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100 109 110 112
be made in committee of the whole House 100
inserted as an amendment and insert other
122 148 149
House on a committee with leave of ab-
Pages sence, and before the decision was pronounced by the chair,
124, 149 Appeal laid on the table, 126, 138, 140, 147 Doubts suggested as to a bill having been ordered to a third reading,
127 Right of petition-brief statement of contents to be made,
129, 133 A motion to proceed to the orders of the day,
after discussion, may be made a second
142 District of Columbia-petitions on slavery, 143 Petitions of Peace Society,
145 A motion to lay a previous motion of recon
sideration on the table not debateable, 146 Reading of Documents, when not permitted 151 Call of the House. (See House.)
153 Reconsideration and previous question moved
by the same person, decided to be in order, 155 Priority of Business,
54 R. Reconsideration- A motion to reconsider takes pre
cedence for a limited time over all motions
48 Reports, Annual, of the Secretary of the Treasury,
presentation and reference of, 20 of committees, and resolutions, when considered,
27 Rules of the former House adopted,
S. Seats, selecting of in the House,
9 Sergeant-at-arms and door-keeper elected for a congress,
13 hand round the boxes in balloting, 11
oath of office administered to the, 14 Session, opening of the,
g first Monday of December,
ity will make an equal division, ib
before the orders of the day are taken up, 30
Vote. No member to vote unless within the bar of
the House when his name is called,
records their votes,
OPENING OF THE SESSION OF CONGRESS.
The two houses of Congress are directed to convene by the Constitution of the United States on the first Monday in December. It usually happens, that a quorum of the members attend and enter upon their duties on that day.
The members meet in their respective chambers at 12 o'clock, meridian. Those who arrive first at the opening of any first session of Congress, are entitled to select their seats in any part of the house,* which is done by the member's taking the
* In parliament, members who wish to sit in any particu. lar part of the house on a given evening, must go down at the time of prayers, and label the particular place with their name. If they neglect to do this, they cannot claim any particular seat as a right,—though it may be conceded to them by the courtesy of other members, if it be the place they usually filled. The seats occupied by members of the government are, however, understood to be exceptions to this rule. Ministers, and those holding important government offices, are not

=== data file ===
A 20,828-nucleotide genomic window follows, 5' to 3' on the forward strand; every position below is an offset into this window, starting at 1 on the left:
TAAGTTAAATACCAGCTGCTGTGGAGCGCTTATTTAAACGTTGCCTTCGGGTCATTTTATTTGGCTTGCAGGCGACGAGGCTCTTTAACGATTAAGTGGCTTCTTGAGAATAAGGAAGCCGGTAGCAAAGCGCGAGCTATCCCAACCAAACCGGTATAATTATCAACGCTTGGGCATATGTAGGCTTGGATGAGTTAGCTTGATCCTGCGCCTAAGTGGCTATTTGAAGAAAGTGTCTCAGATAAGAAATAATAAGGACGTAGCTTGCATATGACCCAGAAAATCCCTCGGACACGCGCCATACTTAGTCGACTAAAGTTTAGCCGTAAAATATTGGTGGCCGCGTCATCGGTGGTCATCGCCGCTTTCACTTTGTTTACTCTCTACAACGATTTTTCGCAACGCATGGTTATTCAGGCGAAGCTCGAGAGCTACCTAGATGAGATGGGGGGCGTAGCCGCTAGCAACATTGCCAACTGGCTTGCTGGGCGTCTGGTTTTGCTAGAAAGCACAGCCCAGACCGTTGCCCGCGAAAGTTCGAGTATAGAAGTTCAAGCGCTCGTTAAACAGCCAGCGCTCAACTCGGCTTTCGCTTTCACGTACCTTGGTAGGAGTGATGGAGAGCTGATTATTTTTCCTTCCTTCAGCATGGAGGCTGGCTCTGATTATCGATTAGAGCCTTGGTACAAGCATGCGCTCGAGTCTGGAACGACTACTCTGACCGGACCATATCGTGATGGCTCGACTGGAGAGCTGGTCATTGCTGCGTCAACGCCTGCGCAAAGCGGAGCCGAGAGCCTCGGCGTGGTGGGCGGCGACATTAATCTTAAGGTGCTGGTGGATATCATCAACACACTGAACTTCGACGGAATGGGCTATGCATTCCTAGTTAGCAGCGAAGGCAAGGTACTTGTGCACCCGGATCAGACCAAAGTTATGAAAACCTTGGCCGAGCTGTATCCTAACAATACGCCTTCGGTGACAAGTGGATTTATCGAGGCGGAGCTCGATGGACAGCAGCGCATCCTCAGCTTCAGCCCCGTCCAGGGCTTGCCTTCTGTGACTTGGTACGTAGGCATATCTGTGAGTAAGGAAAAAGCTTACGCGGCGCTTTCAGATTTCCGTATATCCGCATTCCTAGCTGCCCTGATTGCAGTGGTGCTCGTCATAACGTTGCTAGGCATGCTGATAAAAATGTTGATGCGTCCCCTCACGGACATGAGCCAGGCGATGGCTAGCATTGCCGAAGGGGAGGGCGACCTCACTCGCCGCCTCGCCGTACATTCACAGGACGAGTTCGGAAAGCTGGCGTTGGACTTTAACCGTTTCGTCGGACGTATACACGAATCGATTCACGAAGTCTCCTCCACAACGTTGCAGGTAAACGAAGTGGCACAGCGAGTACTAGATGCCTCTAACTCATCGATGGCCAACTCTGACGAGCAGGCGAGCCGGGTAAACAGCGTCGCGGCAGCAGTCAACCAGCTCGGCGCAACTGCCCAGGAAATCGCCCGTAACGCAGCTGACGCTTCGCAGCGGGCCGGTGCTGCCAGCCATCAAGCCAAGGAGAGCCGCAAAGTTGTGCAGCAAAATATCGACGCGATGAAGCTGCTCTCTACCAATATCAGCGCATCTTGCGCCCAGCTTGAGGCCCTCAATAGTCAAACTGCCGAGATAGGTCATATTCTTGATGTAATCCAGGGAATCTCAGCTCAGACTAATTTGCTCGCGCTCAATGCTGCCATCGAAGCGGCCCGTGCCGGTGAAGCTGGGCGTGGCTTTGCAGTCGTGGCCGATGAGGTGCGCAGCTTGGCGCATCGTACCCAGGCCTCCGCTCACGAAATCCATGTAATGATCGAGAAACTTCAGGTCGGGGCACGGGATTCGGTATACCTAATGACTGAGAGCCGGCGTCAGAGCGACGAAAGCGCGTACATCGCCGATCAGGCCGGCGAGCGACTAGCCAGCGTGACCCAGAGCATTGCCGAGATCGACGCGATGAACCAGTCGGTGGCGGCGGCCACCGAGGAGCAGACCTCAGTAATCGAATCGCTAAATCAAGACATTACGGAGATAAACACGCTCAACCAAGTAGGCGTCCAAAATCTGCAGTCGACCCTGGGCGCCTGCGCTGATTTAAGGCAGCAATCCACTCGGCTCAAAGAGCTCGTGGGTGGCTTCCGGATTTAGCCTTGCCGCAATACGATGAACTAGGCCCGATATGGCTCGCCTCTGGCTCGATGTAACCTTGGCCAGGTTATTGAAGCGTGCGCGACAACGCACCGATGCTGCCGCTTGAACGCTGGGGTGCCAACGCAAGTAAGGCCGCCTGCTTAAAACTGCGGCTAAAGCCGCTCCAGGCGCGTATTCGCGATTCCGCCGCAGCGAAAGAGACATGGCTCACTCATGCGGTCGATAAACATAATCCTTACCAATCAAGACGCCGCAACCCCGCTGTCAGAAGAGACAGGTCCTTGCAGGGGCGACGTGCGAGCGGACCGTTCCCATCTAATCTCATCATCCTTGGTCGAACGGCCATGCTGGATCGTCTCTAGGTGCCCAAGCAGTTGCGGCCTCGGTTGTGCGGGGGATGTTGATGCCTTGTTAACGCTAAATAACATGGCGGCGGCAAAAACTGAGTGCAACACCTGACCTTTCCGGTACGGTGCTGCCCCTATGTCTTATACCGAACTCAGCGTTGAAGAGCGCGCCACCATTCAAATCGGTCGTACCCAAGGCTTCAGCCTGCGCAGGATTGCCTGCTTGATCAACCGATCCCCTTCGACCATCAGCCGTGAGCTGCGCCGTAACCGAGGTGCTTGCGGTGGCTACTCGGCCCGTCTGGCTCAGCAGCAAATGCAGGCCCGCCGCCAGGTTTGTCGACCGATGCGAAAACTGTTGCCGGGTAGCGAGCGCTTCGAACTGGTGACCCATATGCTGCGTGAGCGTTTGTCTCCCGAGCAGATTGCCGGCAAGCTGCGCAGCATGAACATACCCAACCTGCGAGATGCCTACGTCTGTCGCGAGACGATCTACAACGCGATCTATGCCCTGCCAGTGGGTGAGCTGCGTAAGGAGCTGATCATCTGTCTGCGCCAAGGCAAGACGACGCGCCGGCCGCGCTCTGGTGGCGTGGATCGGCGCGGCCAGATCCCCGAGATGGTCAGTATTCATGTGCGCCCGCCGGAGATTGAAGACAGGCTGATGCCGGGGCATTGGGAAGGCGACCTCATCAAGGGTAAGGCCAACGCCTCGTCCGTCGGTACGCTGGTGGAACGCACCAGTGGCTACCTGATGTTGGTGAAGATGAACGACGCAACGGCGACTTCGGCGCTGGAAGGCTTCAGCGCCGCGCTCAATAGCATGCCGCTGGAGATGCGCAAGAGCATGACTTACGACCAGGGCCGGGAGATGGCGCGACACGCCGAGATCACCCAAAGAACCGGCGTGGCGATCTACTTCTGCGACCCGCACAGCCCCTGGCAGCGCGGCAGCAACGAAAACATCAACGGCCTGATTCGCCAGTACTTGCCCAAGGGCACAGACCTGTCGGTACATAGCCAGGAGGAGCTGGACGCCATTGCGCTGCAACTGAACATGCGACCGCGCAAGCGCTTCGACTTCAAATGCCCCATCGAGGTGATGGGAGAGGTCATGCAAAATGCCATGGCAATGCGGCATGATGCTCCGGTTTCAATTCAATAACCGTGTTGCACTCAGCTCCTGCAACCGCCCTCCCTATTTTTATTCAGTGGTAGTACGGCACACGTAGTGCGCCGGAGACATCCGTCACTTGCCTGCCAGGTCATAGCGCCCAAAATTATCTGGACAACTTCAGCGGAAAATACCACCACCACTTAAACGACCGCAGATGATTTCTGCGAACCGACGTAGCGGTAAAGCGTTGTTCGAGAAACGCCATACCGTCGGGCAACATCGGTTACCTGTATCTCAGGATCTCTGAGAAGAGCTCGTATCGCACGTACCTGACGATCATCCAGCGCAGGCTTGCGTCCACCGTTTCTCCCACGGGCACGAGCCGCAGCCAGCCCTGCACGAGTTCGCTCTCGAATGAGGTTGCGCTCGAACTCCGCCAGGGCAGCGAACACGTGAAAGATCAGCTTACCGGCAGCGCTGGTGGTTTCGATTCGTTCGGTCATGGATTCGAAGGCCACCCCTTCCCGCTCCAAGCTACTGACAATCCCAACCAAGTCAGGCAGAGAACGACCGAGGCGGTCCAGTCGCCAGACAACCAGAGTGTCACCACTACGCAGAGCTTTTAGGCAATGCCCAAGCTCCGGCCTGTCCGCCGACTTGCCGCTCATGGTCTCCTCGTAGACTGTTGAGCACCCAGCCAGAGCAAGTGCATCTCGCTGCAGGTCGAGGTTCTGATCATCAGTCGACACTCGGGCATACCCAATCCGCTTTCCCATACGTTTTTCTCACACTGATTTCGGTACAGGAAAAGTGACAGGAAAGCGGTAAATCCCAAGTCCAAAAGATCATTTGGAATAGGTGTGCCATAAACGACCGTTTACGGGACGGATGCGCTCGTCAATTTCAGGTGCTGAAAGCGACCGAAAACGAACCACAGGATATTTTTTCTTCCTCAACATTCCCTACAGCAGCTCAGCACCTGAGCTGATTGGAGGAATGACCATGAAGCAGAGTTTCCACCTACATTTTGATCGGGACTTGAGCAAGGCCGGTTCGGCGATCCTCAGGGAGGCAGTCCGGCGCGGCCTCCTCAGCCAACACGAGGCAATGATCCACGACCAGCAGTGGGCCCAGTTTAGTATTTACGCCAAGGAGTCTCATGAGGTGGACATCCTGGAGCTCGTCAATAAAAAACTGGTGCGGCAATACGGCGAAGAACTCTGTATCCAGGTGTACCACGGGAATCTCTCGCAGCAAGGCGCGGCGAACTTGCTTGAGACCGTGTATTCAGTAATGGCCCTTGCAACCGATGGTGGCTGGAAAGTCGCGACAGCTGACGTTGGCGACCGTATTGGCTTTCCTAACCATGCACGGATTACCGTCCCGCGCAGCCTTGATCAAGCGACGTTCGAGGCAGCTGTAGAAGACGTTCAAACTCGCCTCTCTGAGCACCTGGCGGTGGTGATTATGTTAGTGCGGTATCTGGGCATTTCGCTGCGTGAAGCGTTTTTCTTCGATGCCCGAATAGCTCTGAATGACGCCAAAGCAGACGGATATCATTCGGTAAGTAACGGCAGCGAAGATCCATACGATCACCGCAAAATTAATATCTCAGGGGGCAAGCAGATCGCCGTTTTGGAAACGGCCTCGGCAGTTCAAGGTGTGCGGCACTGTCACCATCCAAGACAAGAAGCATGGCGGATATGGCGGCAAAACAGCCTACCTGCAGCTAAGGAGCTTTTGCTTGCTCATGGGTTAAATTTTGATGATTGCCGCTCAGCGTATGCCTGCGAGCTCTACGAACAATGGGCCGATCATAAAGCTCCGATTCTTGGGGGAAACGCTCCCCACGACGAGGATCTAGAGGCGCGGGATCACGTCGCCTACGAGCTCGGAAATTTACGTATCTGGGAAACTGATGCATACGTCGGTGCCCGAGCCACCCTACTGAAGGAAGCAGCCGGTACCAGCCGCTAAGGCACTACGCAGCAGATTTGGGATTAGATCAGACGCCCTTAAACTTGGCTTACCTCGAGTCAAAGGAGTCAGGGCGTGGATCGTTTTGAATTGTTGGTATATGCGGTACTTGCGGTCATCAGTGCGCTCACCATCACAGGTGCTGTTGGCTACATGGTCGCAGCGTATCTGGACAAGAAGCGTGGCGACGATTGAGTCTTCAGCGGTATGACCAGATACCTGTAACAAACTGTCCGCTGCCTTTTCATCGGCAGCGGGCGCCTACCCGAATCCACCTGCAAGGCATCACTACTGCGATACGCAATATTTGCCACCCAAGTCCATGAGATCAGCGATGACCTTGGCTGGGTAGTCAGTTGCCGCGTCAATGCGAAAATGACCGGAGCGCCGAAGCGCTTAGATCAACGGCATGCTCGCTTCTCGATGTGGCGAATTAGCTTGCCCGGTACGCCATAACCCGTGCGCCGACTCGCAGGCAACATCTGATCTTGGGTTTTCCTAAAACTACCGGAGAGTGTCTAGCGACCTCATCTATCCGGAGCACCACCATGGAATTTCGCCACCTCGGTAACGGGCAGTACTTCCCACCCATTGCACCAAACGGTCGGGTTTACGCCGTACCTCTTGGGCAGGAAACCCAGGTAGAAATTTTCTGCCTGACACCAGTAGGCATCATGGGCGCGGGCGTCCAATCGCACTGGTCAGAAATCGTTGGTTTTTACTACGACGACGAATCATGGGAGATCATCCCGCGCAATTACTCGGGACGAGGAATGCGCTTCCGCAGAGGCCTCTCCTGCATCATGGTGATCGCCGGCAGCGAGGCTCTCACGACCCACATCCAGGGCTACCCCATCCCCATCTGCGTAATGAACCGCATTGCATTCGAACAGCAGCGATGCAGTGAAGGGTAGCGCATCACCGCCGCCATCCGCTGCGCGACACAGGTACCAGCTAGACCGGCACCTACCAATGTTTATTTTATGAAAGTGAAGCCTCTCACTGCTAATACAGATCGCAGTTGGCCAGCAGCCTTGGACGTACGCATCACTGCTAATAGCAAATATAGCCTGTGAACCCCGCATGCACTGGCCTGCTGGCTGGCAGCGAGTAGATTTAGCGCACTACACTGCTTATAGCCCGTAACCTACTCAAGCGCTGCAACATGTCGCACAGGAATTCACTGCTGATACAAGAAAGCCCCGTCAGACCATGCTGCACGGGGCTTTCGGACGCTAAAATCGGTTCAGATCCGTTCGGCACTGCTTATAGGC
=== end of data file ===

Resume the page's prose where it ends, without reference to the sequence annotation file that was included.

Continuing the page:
key and writing his name on the desk. This right of selecting urges the gentlemen to the seat of government at an early day. The selection will stand for the congress, or two years.
In the senate, the seats are taken usually for the full terin. Yet the old senators may change to places left vacant by gentlemen whose term of service expired, and who are not re-elected. The new senators can take their choice of such seats as are vacant, in the same manner as in the house of representatives, the first who come having the advantage of the choice. In the senate, however, it is not very important, where a gentleman may be seated, as it is a small chamber, where he can hear and be heard without difficulty. In the house it is a subject of much interest with some to get into the interior of the chamber, and not be cast upon the frontier seats of a body composed of two hundred and forty-two representatives.
The members in Washington at twelve o'clock, therefore, repair to their respective seats; and the clerk at his desk in front of the speaker's chair, at the hour of twelve rises, and asks if it is the pleasure of the house that he should proceed to open the session, which being agreed to, he calls over the names of the members by states and territories, and announces the number present.
put to the trouble of placarding their names on the backs of their seats, as no other member, however crowded the house, would think of occupying their places. When an important debate is expected, almost all the seats, with the exception of those occupied by the members of the government, are thus labelled the moment that prayers are over. - Recollections of the House of Commons.